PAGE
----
We had the amazing opportunity to present this project in the main conferece of TypeCon2017 in Boston, MA. Videos of this will be up shortly.
The idea was to blend old printing technologies with new printing technologies, and keep things as affordable as possible so people could build off our idea moving forward.
"Mechanical diagram" of the typeface fonts, just for fun.
Fusion800 without the extra bits.
The name Fusion800 comes from a few different sources. ONE: It's the fusing of old and new technologies. TWO: the 3D printing process we used is called FDM (Fused Disposition Modelling) as it fuses layers of plastic together. THREE: Our goal was to see what humanistic qualities the machine could have. Making the machine human, like the Terminator. the 800 in Fusion800 is referencing the T-800 Terminator that promised us it would be back...
Bounding boxes were made to easily scale the type to proper point sizes, and accurately scale the various fonts of each letter accordingly.
TinkerCAD was used, again, to keep things affordable and easily accessible to anyone who wants to build off what we've done.
Keeping with the theme of affordability, machines from SeeMeCNC were used that were in the $500 range. You could easily imagine a 3D printer like that being in your home or office.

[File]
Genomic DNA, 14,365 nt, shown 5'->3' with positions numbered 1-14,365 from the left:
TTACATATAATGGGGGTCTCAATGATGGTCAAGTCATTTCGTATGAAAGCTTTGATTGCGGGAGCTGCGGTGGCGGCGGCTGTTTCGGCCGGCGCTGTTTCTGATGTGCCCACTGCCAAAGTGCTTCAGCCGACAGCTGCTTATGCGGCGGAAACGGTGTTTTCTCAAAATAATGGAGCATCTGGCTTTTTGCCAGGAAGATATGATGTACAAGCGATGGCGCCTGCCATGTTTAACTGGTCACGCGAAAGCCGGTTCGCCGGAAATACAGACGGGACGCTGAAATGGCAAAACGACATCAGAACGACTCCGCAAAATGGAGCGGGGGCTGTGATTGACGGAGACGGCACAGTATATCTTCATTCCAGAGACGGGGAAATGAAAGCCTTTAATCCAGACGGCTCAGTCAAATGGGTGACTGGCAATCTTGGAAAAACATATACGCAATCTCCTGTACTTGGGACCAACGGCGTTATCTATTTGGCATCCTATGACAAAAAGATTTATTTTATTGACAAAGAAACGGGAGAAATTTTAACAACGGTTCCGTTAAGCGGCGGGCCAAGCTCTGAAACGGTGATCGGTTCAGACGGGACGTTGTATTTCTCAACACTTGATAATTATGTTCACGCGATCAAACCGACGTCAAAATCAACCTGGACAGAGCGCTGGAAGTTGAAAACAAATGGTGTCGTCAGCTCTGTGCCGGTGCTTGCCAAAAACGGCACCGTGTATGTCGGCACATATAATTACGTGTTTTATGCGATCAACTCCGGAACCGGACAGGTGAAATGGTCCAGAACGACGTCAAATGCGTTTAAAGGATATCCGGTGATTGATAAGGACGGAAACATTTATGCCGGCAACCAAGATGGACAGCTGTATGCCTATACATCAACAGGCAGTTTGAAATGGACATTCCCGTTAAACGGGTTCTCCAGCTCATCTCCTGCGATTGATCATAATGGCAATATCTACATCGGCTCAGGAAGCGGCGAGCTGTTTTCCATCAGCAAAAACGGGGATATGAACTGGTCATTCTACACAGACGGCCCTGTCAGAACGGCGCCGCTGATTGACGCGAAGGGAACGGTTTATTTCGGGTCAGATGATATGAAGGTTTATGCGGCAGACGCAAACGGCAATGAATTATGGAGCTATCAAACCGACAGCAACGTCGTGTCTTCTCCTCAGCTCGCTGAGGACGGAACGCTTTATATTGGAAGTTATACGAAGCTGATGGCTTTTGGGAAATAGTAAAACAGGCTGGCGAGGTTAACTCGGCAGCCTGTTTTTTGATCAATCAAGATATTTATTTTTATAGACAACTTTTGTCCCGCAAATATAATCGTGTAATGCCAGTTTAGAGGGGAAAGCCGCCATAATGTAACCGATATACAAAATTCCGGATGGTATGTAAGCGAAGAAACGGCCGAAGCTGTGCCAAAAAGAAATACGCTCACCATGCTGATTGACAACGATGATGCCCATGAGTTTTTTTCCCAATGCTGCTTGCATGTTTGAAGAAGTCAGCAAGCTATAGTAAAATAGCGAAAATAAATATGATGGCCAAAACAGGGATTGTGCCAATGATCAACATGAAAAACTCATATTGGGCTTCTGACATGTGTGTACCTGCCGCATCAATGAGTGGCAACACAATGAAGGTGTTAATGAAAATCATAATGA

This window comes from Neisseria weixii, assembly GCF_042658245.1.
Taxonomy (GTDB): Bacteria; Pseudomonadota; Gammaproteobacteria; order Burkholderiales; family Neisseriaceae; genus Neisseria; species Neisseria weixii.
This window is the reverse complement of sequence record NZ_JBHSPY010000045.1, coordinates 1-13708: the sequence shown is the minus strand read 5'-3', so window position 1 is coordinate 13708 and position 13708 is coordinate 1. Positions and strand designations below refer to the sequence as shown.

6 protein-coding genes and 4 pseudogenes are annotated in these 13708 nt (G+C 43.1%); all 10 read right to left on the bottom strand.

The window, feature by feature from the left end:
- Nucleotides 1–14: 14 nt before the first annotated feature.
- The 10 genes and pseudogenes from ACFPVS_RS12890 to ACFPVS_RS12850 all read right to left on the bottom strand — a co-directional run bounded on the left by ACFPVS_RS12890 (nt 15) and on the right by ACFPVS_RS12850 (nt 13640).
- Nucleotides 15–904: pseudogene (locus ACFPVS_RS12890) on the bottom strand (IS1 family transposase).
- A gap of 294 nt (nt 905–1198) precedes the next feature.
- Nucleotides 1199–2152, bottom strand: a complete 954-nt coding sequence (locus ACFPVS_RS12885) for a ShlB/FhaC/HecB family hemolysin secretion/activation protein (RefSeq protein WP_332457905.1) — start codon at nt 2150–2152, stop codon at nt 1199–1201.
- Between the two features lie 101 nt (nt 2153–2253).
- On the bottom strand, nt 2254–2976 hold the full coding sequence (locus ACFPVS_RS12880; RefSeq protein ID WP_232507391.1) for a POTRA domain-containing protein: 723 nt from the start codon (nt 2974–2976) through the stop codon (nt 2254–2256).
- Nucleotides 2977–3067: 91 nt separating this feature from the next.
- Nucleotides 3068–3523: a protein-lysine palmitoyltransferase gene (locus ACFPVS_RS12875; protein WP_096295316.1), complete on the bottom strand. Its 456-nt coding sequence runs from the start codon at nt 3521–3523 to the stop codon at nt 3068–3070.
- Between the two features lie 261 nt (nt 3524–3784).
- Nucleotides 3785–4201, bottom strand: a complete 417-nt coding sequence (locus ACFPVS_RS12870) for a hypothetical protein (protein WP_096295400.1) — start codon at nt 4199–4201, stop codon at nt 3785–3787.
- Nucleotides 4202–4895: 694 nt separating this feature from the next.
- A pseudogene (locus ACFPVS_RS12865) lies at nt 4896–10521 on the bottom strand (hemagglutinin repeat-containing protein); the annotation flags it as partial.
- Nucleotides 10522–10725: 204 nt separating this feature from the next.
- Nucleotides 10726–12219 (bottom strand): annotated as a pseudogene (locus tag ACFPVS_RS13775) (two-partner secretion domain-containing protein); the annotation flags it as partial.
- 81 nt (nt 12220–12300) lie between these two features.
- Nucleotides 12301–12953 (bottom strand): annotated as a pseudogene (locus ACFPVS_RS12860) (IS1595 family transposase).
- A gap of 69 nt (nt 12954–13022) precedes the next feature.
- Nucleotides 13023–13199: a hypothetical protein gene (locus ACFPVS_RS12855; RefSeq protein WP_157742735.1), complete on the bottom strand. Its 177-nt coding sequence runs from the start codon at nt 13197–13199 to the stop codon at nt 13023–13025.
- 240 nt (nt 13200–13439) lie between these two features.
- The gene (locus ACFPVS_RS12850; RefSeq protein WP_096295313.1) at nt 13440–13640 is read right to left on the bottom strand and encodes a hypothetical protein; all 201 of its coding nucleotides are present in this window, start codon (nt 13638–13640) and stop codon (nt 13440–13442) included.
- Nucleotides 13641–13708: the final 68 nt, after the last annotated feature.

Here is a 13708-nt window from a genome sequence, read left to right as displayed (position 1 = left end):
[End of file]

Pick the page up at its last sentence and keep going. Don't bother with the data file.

PLA filament was used, again for affordability and accessibility. I used Atomic brand filaments, as that brand is the best quality I've ever pushed through my printer.
Prints fresh off the bed needed MINOR finishing work done as to minimize damage to the letterpress to practically zero.
Delicious textures. Mmmmmm....
Extra padding was needed for a proper impression.
Mineral spirits are typically used to clean the ink off wood type, but on PLA filament it's a no-no.
Baby oil and good-old soap n' water is a much less abraisive option with this material.
Juxtoposition like a boss.
I'd say that humanistic quality was definitely found within the machine.
Triangle, square, and circle letterforms in alphabetical order. No, I'm not calling you a ho.